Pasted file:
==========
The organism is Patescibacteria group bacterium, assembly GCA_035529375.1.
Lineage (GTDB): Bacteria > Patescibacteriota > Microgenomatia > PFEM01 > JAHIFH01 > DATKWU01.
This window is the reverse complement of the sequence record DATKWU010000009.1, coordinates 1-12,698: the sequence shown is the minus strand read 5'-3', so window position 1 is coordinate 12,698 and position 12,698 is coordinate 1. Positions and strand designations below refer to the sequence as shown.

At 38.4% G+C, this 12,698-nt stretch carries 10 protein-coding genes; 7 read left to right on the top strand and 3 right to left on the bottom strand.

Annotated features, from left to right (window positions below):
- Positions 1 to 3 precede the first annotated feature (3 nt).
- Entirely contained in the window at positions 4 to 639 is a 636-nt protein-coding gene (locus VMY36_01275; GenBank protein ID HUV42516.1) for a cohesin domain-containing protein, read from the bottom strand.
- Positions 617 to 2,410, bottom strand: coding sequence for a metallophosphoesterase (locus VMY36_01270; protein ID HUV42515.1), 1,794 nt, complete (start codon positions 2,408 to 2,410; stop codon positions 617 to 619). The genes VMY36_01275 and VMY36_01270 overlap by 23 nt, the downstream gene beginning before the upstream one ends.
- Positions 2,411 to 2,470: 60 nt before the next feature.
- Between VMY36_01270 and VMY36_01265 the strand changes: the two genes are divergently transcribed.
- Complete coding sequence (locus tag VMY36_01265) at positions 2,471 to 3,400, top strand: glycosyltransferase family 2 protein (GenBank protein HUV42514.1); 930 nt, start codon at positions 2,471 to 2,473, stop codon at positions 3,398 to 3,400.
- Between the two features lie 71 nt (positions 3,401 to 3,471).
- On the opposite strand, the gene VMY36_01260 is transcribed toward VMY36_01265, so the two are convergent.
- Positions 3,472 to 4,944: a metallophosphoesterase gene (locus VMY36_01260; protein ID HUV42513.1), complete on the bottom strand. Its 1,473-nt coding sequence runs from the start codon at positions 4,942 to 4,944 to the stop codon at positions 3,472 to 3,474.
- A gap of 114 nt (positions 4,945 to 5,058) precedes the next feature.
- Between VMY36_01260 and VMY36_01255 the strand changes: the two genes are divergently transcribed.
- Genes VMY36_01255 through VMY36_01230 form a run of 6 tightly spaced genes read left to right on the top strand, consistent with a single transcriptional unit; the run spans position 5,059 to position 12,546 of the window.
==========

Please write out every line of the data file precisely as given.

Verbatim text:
The organism is Patescibacteria group bacterium, assembly GCA_035529375.1.
Lineage (GTDB): Bacteria > Patescibacteriota > Microgenomatia > PFEM01 > JAHIFH01 > DATKWU01.
This window is the reverse complement of the sequence record DATKWU010000009.1, coordinates 1-12,698: the sequence shown is the minus strand read 5'-3', so window position 1 is coordinate 12,698 and position 12,698 is coordinate 1. Positions and strand designations below refer to the sequence as shown.

At 38.4% G+C, this 12,698-nt stretch carries 10 protein-coding genes; 7 read left to right on the top strand and 3 right to left on the bottom strand.

Annotated features, from left to right (window positions below):
- Positions 1 to 3 precede the first annotated feature (3 nt).
- Entirely contained in the window at positions 4 to 639 is a 636-nt protein-coding gene (locus VMY36_01275; GenBank protein ID HUV42516.1) for a cohesin domain-containing protein, read from the bottom strand.
- Positions 617 to 2,410, bottom strand: coding sequence for a metallophosphoesterase (locus VMY36_01270; protein ID HUV42515.1), 1,794 nt, complete (start codon positions 2,408 to 2,410; stop codon positions 617 to 619). The genes VMY36_01275 and VMY36_01270 overlap by 23 nt, the downstream gene beginning before the upstream one ends.
- Positions 2,411 to 2,470: 60 nt before the next feature.
- Between VMY36_01270 and VMY36_01265 the strand changes: the two genes are divergently transcribed.
- Complete coding sequence (locus tag VMY36_01265) at positions 2,471 to 3,400, top strand: glycosyltransferase family 2 protein (GenBank protein HUV42514.1); 930 nt, start codon at positions 2,471 to 2,473, stop codon at positions 3,398 to 3,400.
- Between the two features lie 71 nt (positions 3,401 to 3,471).
- On the opposite strand, the gene VMY36_01260 is transcribed toward VMY36_01265, so the two are convergent.
- Positions 3,472 to 4,944: a metallophosphoesterase gene (locus VMY36_01260; protein ID HUV42513.1), complete on the bottom strand. Its 1,473-nt coding sequence runs from the start codon at positions 4,942 to 4,944 to the stop codon at positions 3,472 to 3,474.
- A gap of 114 nt (positions 4,945 to 5,058) precedes the next feature.
- Between VMY36_01260 and VMY36_01255 the strand changes: the two genes are divergently transcribed.
- Genes VMY36_01255 through VMY36_01230 form a run of 6 tightly spaced genes read left to right on the top strand, consistent with a single transcriptional unit; the run spans position 5,059 to position 12,546 of the window.